Finding any new bumps, moles, warts, or skin tags can be unnerving and it’s not uncommon to quickly move to the idea that it might be cancerous.
Cancer is about prevention and knowledge, so becoming aware of the facts and the signs and symptoms is the first step to taking control of your health and wellness. Additionally, understanding your resources and skin cancer natural treatment options will help you to more effectively fight the disease should you find that you have it.
If you’ve discovered a new skin growth and are wondering whether it’s a wart or skin cancer, the first step is to know the differences between the two. Let’s take a closer look at a wart vs skin cancer, so you can learn how to tell if it’s cancerous or not.
What Exactly is a Wart?
Warts can appear on any area of the body and are caused by viruses in the human papillomavirus (HPV) family. There are over 40 different types of HPV and the virus can be transmitted from one person to another by direct or indirect contact.5
The common wart can vary in appearance depending on where they’re located on the body and how thick the skin is in that particular region. This skin growth can look like a small cauliflower or solid blister— and specific types include common warts, flat warts, pigmented warts, and plantar warts.1
- Common warts: These are rough, raised bumps that appear on the hands, fingers, or elbows. They can cause pain and are sometimes prone to bleeding (this is good to note, as cancerous warts will also bleed). In most cases, the common wart is slighter greyer compared to the rest of the skin.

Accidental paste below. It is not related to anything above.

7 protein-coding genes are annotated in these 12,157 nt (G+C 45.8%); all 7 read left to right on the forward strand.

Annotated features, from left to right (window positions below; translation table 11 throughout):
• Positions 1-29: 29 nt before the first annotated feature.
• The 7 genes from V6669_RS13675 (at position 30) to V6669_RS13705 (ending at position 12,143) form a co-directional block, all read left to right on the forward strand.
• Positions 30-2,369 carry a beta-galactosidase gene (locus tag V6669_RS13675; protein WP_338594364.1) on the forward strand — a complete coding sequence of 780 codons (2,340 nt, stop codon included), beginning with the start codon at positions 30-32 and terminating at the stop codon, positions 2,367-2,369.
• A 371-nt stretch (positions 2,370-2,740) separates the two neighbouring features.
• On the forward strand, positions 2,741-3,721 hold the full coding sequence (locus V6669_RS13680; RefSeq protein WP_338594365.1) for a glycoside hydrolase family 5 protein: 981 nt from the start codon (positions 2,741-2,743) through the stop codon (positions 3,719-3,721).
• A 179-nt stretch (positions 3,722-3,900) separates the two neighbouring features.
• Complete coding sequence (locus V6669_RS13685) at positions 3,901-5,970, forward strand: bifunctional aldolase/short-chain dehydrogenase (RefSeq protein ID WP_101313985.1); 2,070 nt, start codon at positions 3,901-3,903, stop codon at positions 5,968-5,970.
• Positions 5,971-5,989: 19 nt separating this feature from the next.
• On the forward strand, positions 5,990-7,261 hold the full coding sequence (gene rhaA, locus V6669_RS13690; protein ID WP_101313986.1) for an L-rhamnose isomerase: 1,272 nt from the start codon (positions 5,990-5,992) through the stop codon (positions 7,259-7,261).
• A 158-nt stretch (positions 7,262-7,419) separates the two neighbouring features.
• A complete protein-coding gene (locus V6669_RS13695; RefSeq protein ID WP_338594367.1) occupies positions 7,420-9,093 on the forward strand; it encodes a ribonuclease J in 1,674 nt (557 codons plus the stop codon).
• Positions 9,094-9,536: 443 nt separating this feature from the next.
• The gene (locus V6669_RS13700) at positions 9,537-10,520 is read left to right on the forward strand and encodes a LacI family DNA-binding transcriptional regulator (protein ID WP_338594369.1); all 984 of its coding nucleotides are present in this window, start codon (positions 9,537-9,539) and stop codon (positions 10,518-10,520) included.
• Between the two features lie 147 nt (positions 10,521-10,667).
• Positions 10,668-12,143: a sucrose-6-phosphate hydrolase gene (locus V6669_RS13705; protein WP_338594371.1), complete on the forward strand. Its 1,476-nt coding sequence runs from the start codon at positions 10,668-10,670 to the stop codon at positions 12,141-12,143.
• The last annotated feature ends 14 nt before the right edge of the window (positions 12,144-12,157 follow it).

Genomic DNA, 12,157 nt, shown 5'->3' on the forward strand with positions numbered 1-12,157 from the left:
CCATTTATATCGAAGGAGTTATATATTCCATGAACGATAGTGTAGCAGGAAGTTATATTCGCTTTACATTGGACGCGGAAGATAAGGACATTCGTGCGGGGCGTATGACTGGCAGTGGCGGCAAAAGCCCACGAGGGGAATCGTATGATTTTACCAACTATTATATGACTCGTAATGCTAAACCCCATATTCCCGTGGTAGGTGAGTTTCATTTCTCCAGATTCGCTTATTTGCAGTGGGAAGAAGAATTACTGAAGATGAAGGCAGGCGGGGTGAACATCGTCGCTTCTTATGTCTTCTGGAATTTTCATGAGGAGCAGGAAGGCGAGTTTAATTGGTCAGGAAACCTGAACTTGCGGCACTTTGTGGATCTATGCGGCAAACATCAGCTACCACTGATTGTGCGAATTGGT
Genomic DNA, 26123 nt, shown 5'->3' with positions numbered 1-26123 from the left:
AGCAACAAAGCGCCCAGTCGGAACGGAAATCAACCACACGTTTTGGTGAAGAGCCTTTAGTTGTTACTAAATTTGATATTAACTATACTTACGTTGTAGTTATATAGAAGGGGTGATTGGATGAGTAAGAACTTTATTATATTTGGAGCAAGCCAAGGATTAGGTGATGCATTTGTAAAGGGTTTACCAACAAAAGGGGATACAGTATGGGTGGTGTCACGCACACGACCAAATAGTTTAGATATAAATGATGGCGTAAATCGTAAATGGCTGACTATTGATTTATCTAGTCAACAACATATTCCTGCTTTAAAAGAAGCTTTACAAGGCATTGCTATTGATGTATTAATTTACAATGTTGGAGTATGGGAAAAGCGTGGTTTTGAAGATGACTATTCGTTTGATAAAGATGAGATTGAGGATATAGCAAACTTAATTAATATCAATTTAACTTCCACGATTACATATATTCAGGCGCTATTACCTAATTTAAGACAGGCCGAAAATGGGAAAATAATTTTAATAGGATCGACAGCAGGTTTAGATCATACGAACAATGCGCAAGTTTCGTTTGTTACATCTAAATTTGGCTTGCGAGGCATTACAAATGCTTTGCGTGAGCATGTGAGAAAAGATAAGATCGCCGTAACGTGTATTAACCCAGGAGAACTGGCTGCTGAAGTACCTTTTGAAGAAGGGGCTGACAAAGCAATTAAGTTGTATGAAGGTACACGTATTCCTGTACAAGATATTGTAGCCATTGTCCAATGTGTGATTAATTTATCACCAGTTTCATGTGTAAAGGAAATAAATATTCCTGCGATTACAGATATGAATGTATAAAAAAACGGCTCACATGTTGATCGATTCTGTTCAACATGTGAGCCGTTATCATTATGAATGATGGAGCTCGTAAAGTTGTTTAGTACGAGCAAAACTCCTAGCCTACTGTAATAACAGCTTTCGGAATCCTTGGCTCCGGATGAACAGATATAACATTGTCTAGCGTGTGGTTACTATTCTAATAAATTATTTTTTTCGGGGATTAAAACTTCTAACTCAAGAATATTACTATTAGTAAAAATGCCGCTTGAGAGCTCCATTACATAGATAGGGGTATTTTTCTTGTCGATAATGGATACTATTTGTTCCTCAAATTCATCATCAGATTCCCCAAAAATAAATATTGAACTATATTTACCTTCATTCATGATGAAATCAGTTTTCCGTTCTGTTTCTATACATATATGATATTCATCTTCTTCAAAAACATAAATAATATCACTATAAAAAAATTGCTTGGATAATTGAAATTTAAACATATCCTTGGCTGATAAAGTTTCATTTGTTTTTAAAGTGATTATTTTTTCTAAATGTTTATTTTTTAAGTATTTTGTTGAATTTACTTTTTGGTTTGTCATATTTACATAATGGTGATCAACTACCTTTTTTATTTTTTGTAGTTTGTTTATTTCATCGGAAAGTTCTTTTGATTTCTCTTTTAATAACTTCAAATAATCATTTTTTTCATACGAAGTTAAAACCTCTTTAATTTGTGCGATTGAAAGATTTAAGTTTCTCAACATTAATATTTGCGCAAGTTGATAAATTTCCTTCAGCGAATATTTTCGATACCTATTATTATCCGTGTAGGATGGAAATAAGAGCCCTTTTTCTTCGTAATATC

- Flat warts: These dark and slightly raised lesions can pop up anywhere throughout the body. This common skin problem is small, flat, and usually goes unnoticed.
- Plantar warts: These are hard and tend to occur on the ball of the heel or the foot which can lead to discomfort. Unlike other types of warts, plantar warts grow into the skin, not outside of it. While a plantar wart is not dangerous, it can cause discomfort while walking.
- Oropharyngeal warts: Coming in different shapes and sizes, these can be found on the tongue, cheek, or oral surfaces. Typically, they aren’t painful.
Often, warts can disappear within 1 to 5 years without any treatment at all. If warts are large or found in sensitive areas, treatments range between salicylic acid, cryotherapy, duct tape, surgery, electrocautery, laser treatment, photodynamic therapy, chemical treatments, topical creams, cantharidin, and antigen shots. 1